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Direct Numerical Simulation of Fluid Driven Fracturing Events with Application to Carbon Sequestration Joseph Morris and Scott Johnson. Lawrence Livermore National Laboratory, P. O. Box 808, Livermore, CA 94551. LLNL-PRES-404894 .

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Direct Numerical Simulation of Fluid Driven Fracturing Events

with Application to Carbon Sequestration

Joseph Morris and Scott Johnson

Lawrence Livermore National Laboratory, P. O. Box 808, Livermore, CA 94551

LLNL-PRES-404894

This work performed under the auspices of the U.S. Department of Energy by Lawrence Livermore National Laboratory under Contract DE-AC52-07NA27344

geomechanical response represents a primary source of risk to successful co 2 storage
Geomechanical response represents a primary source of risk to successful CO2 storage
  • Injection of enormous volumes of CO2 will cause
    • Increased pore pressures
    • Large scale reservoir deformation
  • These mechanisms alter stresses in
    • Caprocks
    • Pre-existing fractures and faults

High porosity/

permeability reservoir

E.g: Saline aquifer

Low permeability caprock

E.g: Shale

caprock seal failure mechanisms
Caprock seal failure mechanisms
  • Need to establish what CO2 pressures will lead to risk of caprock failure under reservoir conditions
  • We are investigating three sources of risk:
    • Creation of new fractures
    • Activation of faults
    • Activation of fracture networks
livermore distinct element code ldec key features and capabilities
Livermore Distinct Element Code (LDEC):Key Features and Capabilities
  • Fully 3-D fully coupled fluid-solid solver
  • Distinct Element Method (DEM) Module
    • Rock mass represented by arbitrarily shaped polyhedral blocks
      • Can accommodate realistic joint-sets
    • Empirical joint models – slip, hysteresis, dilation
    • Block representations:
      • Rigid / Uniform deformation (“Cosserat blocks”) / Finite elements
    • All block types support:
      • Dynamic contact detection
      • Dynamic fracture/fragmentation
  • Smooth Particle Hydrodynamics (SPH) Module
    • Fully coupled fluid dynamics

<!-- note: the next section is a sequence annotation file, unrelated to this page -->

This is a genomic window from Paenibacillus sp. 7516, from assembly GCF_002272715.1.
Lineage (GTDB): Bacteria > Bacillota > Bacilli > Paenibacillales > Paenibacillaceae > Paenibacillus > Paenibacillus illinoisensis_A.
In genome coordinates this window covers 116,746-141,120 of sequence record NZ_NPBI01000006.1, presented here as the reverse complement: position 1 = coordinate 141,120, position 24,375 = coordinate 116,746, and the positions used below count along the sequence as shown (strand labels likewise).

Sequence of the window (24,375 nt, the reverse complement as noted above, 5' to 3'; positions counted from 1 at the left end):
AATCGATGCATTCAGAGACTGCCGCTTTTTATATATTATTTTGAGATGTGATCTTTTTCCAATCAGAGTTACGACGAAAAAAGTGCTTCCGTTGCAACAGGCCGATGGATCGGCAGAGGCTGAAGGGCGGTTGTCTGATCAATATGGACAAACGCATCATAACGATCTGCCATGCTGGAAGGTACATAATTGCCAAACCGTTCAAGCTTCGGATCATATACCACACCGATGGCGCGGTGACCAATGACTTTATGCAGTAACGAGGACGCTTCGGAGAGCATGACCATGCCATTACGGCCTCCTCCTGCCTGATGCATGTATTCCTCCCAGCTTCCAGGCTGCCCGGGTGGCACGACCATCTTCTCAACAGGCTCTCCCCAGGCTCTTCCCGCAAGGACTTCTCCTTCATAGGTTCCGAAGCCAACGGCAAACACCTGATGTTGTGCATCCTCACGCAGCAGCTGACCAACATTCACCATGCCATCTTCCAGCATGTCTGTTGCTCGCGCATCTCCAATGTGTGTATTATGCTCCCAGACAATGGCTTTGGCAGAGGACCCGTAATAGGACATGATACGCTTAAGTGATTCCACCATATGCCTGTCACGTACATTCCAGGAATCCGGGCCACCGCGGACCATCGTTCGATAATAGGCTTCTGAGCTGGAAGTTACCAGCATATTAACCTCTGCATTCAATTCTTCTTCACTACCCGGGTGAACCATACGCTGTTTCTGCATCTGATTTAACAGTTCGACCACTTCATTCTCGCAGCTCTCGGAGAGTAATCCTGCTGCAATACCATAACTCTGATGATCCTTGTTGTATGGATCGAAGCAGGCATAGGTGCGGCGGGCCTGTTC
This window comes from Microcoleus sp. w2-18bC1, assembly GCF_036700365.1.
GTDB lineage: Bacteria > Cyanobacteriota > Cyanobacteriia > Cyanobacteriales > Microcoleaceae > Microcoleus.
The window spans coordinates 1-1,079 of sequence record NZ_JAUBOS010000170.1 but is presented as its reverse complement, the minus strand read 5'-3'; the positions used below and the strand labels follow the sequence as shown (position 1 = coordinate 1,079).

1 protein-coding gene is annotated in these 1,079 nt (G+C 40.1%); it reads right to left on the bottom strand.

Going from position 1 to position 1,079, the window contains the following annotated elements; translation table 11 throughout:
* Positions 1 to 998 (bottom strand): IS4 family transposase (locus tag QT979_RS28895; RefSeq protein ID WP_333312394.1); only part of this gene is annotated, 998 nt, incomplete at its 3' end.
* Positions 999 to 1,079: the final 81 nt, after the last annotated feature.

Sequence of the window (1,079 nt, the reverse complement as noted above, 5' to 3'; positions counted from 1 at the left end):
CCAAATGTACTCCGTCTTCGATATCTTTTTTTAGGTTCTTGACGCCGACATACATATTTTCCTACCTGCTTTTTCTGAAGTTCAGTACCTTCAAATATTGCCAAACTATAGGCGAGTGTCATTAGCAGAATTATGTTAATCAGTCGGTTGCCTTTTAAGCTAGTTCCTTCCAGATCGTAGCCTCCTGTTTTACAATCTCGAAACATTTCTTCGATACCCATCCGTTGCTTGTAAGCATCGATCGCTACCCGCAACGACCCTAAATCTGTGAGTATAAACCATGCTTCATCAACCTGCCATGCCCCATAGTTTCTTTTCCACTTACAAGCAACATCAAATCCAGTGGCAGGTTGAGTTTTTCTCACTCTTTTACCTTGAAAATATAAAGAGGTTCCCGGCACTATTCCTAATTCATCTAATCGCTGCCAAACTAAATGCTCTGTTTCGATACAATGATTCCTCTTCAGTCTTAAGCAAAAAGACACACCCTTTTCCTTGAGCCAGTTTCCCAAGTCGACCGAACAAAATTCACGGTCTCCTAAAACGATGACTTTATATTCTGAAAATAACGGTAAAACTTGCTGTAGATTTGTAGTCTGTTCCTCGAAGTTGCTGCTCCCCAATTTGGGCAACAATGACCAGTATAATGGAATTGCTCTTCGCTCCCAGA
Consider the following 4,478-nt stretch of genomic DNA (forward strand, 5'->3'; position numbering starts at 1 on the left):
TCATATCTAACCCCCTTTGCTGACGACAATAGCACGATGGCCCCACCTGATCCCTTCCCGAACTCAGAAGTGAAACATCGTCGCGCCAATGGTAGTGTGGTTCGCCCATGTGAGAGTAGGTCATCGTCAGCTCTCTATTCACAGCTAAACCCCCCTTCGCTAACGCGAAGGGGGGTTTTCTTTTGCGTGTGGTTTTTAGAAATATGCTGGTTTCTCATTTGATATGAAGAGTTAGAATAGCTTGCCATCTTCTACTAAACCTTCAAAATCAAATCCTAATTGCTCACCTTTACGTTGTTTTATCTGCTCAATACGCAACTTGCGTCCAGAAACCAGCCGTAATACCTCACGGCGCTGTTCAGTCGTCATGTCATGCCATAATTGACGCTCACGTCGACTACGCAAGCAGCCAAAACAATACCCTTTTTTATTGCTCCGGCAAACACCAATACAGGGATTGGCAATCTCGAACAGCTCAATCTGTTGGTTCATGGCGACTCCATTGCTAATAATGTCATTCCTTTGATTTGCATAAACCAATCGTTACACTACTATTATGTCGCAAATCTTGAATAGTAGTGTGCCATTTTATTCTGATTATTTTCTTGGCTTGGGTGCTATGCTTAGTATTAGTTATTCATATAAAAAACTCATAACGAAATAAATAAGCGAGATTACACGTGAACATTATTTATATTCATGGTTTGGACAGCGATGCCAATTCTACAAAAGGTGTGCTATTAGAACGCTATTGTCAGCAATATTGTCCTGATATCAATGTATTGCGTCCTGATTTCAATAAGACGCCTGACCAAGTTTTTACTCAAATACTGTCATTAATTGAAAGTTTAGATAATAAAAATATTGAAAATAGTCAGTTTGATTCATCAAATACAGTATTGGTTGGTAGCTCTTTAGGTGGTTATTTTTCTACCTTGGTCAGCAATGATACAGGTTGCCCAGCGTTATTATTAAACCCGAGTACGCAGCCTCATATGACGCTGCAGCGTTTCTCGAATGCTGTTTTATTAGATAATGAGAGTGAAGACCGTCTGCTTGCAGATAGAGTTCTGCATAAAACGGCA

• Flow network solver
    • Fully coupled fluid dynamics confined within fractures
  • Fully parallelized: Demonstrated on up to 8000 CPUs
  • Will be available under license from LLNL shortly
caprock seal failure mechanisms1
Caprock seal failure mechanisms
  • Need to establish what CO2 pressures will lead to risk of caprock failure under reservoir conditions
  • We are investigating three sources of risk:
    • Creation of new fractures
    • Activation of faults
    • Activation of fracture networks
dynamic fracture experiment with a notched plate
Dynamic Fracture:Experiment with a notched plate
  • It is observed that as loading rate is increased, crack velocity is limited and falls short of the Rayleigh wavespeed

[From Zhou, F., Molinari, J.-F., and T. Shioya, 2005]

dynamic fracture cohesive elements
Dynamic Fracture: Cohesive Elements
  • Nodes split when specified fracture criteria are met
    • Tensile
    • Shear
  • Introduce cohesive element between new nodes:
    • Ensures correct energy is dissipated (proportional to surface created)
    • Reduces mesh size dependence
  • Currently fracture must follow existing element boundaries
we have recently added a network flow capability to support simulation of hydraulic fracture
We have recently added a network flow capability to support simulation of hydraulic fracture

LDEC:

  • Add coupling with matrix geomechanical response

Koudina et. al. (1998):

  • Flow through fractures on an unstructured mesh
  • Lacks coupled geomechanics
  • Triangular finite volumes with element-centered pressure
  • Fully coupled with solid elements to model hydrofracture
  • Triangular finite volumes with node-centered pressure